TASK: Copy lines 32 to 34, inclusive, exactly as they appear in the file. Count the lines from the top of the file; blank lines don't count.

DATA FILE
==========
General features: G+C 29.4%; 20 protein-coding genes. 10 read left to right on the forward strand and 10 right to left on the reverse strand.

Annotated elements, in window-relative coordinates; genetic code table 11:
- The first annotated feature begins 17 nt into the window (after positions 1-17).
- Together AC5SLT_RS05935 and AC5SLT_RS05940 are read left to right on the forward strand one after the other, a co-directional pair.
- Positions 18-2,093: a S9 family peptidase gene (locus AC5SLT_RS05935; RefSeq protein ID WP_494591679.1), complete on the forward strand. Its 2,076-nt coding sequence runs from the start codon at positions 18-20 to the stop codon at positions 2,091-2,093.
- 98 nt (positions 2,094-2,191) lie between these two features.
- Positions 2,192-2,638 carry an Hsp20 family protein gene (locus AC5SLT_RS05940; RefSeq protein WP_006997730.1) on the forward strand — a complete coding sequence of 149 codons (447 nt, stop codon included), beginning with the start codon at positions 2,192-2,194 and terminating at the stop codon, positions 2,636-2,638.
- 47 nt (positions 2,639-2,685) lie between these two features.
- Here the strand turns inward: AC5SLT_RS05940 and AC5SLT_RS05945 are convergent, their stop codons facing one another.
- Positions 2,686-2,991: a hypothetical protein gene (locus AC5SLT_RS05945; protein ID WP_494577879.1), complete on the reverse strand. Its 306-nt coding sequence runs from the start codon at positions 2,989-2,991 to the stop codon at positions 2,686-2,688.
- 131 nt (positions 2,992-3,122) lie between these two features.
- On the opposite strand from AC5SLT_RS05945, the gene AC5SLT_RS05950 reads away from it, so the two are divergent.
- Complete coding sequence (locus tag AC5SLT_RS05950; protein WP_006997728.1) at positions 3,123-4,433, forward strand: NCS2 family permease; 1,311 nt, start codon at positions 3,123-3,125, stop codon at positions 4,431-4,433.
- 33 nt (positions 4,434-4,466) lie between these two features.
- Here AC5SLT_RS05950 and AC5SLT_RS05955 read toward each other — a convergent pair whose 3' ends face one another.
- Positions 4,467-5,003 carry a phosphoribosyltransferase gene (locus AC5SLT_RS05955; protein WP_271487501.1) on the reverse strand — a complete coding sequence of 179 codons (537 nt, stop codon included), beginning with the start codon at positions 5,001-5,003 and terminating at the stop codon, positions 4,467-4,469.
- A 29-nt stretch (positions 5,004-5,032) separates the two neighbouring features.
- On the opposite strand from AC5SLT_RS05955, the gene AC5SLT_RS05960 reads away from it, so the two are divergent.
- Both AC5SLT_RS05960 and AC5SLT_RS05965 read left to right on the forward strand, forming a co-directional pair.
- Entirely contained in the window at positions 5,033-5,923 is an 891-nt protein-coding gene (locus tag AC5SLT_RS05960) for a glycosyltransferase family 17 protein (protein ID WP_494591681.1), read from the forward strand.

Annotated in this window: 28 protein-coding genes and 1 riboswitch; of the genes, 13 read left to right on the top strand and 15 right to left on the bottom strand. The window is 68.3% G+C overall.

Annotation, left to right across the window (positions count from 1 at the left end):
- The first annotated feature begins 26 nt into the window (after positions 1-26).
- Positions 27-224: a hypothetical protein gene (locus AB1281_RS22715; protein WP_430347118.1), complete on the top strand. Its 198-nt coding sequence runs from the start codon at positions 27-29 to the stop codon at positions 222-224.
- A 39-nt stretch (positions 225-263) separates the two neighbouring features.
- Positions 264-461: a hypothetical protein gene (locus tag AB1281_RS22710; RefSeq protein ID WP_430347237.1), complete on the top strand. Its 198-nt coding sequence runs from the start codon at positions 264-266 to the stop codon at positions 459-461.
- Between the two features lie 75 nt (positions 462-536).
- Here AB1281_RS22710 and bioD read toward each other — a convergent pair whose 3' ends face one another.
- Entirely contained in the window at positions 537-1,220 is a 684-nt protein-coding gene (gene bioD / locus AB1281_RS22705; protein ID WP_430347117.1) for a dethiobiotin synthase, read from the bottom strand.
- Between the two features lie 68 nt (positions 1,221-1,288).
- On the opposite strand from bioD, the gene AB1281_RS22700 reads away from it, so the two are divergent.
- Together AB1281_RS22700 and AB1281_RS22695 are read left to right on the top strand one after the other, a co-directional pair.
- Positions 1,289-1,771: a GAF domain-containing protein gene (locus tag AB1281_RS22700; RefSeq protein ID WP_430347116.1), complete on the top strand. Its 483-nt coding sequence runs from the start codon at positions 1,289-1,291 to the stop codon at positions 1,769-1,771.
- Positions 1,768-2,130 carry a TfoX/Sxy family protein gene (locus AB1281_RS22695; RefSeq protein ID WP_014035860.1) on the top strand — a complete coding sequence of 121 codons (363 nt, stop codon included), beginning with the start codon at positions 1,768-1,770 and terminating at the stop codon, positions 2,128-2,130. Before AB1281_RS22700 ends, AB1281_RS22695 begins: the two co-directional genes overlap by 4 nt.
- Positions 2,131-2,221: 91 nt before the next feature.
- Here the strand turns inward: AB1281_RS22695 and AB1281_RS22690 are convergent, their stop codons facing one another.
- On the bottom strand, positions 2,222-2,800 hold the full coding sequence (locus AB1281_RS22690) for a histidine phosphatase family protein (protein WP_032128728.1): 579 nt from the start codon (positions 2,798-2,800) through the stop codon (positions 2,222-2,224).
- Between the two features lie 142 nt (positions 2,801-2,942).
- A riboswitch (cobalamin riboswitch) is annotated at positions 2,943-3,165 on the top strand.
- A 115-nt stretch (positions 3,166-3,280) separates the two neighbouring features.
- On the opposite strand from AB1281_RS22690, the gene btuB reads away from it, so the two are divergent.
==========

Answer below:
- Together AB1281_RS22700 and AB1281_RS22695 are read left to right on the top strand one after the other, a co-directional pair.
- Positions 1,289-1,771: a GAF domain-containing protein gene (locus tag AB1281_RS22700; RefSeq protein ID WP_430347116.1), complete on the top strand. Its 483-nt coding sequence runs from the start codon at positions 1,289-1,291 to the stop codon at positions 1,769-1,771.
- Positions 1,768-2,130 carry a TfoX/Sxy family protein gene (locus AB1281_RS22695; RefSeq protein ID WP_014035860.1) on the top strand — a complete coding sequence of 121 codons (363 nt, stop codon included), beginning with the start codon at positions 1,768-1,770 and terminating at the stop codon, positions 2,128-2,130. Before AB1281_RS22700 ends, AB1281_RS22695 begins: the two co-directional genes overlap by 4 nt.